A startling new finding has many people concerned:  Documentation of a “totally drug resistant strain of TB” has been found in India.  Last week, the World Health Organization convened to discuss these findings and to determine if a new classification must be added to the first TB description:  this new classification would be ‘totally drug-resistant TB,’ or TDR-TB. This means the disease has changed from one that could be treated with a six month course of antibiotics, to the emergence of MDR-TB, then extensively drug-resistant TB (XDR-TB). The most disturbing aspect of these new discoveries, says Lucica Ditiu of the WHO’s Stop TB Partnership, is the fact that drug-resistant TB ‘is a totally man-made disease.'”

Bacteria, while simple creatures, are highly adaptable and can evolve to resist the drugs meant to destroy them. Mycobacterium tuberculosis is no exception.  In many areas of the world, TB is a major problem due to lack of vaccination and inability of the people of certain countries to obtain the antibiotics needed to cure them.  To explain this new strain of TB as being man made:  if a person has access to the TB antibiotic, and begins taking the recommended course, then stops for whatever reason—lack of access to the medicine, becoming too ill to travel to obtain the medicine, or simply feeling better and stopping the course of treatment on their own—the bacteria still present in their bodies begins to adapt to fight the antibiotic introduced.  This leaves the person uncured of the original infection, and now able to transmit a new strain of the adapted bacteria to others.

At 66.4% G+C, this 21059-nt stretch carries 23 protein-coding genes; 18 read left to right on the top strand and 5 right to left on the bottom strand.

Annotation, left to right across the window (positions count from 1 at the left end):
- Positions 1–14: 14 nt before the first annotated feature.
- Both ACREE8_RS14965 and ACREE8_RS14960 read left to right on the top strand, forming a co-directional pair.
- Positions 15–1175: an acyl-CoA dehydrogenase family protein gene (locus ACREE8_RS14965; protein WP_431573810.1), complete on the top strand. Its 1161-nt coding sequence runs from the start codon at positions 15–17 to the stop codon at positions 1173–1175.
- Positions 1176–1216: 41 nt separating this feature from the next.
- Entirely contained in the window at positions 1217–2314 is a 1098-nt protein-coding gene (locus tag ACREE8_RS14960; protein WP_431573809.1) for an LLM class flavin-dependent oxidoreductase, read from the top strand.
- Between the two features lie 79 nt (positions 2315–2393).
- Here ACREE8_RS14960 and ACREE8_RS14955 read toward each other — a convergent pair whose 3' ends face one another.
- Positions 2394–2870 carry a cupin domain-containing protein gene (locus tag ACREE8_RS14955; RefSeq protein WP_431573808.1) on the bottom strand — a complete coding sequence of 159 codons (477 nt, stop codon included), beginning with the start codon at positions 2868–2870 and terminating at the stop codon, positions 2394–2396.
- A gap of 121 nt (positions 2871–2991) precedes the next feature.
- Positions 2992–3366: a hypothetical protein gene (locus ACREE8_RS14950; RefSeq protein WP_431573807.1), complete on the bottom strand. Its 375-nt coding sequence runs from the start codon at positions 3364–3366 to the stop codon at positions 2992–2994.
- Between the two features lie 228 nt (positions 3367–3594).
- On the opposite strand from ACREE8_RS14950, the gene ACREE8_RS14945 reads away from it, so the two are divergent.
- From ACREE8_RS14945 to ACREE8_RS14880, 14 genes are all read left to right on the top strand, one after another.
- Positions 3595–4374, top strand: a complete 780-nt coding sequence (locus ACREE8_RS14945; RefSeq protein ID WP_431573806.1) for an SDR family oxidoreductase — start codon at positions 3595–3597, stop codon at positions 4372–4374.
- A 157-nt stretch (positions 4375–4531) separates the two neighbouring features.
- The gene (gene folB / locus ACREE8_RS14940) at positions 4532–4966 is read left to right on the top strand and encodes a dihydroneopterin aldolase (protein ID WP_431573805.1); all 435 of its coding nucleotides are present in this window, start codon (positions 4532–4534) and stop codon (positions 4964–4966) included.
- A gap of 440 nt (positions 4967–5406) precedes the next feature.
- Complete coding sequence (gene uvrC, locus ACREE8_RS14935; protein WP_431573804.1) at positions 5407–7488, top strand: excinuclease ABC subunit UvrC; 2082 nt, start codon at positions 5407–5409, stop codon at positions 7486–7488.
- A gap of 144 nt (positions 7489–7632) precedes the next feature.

Dr Zarir Udwadia, a specialist in TB at the Hinduja National Hospital in Mumbai, recently published a paper in the Clinical Infectious Diseases journal examining four cases of TDR-TB. He told Reuters that he has now seen 12 cases of TB where all known TB drugs were applied and none were successful. Three of the 12 cases are already dead.

The powerful TB drugs he tested on each patient, one after another, were first line treaments–isoniazid, rifampicin and streptomycin, and then a range of second line drugs like moxifloxacin, kanamycin and ethionamide. Each medicine did not work.

“If you add it all up, they were resistant to 12 drugs in total,” said Udwadia.

TB can lie dormant in a patient for many years before showing signs of infection.  As TB can now be considered an untreatable disease, the world needs to gear up for epidemic that may be crippling.

 

 

Doctors Without Borders has put together a useful summary of the ten key stories from 2011 on the struggle to obtain essential medicines in developing countries.  As they describe, one of the critical faultlines is India, a country that produces “the most quality affordable medicines used in the developing world, but which faces attacks by drug companies and wealthy countries who continue to clamp down on generic production.”